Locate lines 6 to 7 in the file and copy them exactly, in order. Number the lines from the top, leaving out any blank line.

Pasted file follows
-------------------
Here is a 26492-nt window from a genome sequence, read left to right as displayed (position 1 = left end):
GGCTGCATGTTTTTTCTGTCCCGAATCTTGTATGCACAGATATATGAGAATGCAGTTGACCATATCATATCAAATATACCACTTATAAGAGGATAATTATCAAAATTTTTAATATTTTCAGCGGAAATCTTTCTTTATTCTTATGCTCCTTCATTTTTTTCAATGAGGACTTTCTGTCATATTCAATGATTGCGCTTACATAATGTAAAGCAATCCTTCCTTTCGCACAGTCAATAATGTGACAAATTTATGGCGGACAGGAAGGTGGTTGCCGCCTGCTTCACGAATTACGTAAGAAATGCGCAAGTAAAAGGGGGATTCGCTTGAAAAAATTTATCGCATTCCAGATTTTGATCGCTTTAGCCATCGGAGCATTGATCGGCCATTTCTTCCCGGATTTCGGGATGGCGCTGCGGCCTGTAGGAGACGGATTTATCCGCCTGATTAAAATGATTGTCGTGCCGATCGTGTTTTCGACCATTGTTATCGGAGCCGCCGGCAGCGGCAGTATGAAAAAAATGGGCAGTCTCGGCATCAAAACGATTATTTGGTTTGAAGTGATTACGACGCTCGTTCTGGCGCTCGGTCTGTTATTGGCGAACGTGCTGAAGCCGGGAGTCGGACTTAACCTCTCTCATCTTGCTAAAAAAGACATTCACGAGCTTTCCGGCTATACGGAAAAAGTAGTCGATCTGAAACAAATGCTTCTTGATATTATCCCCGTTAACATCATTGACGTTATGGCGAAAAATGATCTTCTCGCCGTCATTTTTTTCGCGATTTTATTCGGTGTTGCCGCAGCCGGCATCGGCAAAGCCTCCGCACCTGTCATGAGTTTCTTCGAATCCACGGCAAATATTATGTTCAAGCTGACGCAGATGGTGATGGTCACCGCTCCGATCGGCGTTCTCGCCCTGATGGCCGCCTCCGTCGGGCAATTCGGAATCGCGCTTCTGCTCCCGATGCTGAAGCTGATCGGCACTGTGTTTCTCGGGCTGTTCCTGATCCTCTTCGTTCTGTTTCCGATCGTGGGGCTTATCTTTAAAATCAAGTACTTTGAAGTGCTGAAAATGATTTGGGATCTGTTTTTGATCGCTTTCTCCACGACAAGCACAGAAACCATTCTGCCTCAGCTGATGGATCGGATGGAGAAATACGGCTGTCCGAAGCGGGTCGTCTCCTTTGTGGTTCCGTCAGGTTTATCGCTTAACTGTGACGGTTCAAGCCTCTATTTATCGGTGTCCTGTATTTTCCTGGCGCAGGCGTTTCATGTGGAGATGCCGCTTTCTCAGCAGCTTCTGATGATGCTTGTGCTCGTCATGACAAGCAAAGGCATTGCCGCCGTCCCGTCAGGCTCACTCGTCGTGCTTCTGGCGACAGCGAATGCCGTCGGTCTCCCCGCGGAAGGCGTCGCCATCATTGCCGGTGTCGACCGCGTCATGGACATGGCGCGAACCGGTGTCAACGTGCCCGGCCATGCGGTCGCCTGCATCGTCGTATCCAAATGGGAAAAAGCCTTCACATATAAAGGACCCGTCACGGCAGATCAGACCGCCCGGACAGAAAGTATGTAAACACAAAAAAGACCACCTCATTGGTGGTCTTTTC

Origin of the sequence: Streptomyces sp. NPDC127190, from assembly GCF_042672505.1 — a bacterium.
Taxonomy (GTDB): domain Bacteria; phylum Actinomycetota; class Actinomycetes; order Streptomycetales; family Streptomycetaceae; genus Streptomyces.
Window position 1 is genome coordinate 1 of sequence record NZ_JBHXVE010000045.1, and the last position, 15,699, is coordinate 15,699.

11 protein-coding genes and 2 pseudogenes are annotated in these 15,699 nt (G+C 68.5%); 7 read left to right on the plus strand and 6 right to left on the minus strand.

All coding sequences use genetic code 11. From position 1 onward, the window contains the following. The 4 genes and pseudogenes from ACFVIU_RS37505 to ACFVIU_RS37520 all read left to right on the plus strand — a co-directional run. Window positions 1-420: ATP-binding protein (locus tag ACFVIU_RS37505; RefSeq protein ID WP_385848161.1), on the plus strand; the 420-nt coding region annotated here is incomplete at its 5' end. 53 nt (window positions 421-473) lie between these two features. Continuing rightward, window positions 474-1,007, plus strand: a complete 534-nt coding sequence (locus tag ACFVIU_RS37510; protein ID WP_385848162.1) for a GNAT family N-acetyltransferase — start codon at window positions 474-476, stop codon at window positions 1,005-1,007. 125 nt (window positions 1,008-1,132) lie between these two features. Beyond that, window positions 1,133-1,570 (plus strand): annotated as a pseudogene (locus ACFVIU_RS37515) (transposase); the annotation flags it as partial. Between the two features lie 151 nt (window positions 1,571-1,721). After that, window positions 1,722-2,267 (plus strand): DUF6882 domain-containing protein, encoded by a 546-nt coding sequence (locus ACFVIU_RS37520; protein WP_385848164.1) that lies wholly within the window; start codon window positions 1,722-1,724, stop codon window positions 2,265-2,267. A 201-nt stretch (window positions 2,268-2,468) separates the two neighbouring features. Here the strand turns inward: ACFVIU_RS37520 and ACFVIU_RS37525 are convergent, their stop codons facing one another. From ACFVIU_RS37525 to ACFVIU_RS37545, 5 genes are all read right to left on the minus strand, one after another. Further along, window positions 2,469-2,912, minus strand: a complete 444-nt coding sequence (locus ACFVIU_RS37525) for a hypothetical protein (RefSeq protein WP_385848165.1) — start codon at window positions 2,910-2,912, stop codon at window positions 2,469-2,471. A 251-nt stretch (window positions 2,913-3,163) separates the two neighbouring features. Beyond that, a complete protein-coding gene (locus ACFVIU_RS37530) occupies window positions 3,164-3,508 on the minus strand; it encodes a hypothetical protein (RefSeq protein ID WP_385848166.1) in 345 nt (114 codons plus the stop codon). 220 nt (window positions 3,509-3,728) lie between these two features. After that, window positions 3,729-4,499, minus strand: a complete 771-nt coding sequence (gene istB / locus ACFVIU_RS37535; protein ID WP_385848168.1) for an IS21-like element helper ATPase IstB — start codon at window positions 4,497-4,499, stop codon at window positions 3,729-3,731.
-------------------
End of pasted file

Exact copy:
11 protein-coding genes and 2 pseudogenes are annotated in these 15,699 nt (G+C 68.5%); 7 read left to right on the plus strand and 6 right to left on the minus strand.

All coding sequences use genetic code 11. From position 1 onward, the window contains the following. The 4 genes and pseudogenes from ACFVIU_RS37505 to ACFVIU_RS37520 all read left to right on the plus strand — a co-directional run. Window positions 1-420: ATP-binding protein (locus tag ACFVIU_RS37505; RefSeq protein ID WP_385848161.1), on the plus strand; the 420-nt coding region annotated here is incomplete at its 5' end. 53 nt (window positions 421-473) lie between these two features. Continuing rightward, window positions 474-1,007, plus strand: a complete 534-nt coding sequence (locus tag ACFVIU_RS37510; protein ID WP_385848162.1) for a GNAT family N-acetyltransferase — start codon at window positions 474-476, stop codon at window positions 1,005-1,007. 125 nt (window positions 1,008-1,132) lie between these two features. Beyond that, window positions 1,133-1,570 (plus strand): annotated as a pseudogene (locus ACFVIU_RS37515) (transposase); the annotation flags it as partial. Between the two features lie 151 nt (window positions 1,571-1,721). After that, window positions 1,722-2,267 (plus strand): DUF6882 domain-containing protein, encoded by a 546-nt coding sequence (locus ACFVIU_RS37520; protein WP_385848164.1) that lies wholly within the window; start codon window positions 1,722-1,724, stop codon window positions 2,265-2,267. A 201-nt stretch (window positions 2,268-2,468) separates the two neighbouring features. Here the strand turns inward: ACFVIU_RS37520 and ACFVIU_RS37525 are convergent, their stop codons facing one another. From ACFVIU_RS37525 to ACFVIU_RS37545, 5 genes are all read right to left on the minus strand, one after another. Further along, window positions 2,469-2,912, minus strand: a complete 444-nt coding sequence (locus ACFVIU_RS37525) for a hypothetical protein (RefSeq protein WP_385848165.1) — start codon at window positions 2,910-2,912, stop codon at window positions 2,469-2,471. A 251-nt stretch (window positions 2,913-3,163) separates the two neighbouring features. Beyond that, a complete protein-coding gene (locus ACFVIU_RS37530) occupies window positions 3,164-3,508 on the minus strand; it encodes a hypothetical protein (RefSeq protein ID WP_385848166.1) in 345 nt (114 codons plus the stop codon). 220 nt (window positions 3,509-3,728) lie between these two features. After that, window positions 3,729-4,499, minus strand: a complete 771-nt coding sequence (gene istB / locus ACFVIU_RS37535; protein ID WP_385848168.1) for an IS21-like element helper ATPase IstB — start codon at window positions 4,497-4,499, stop codon at window positions 3,729-3,731.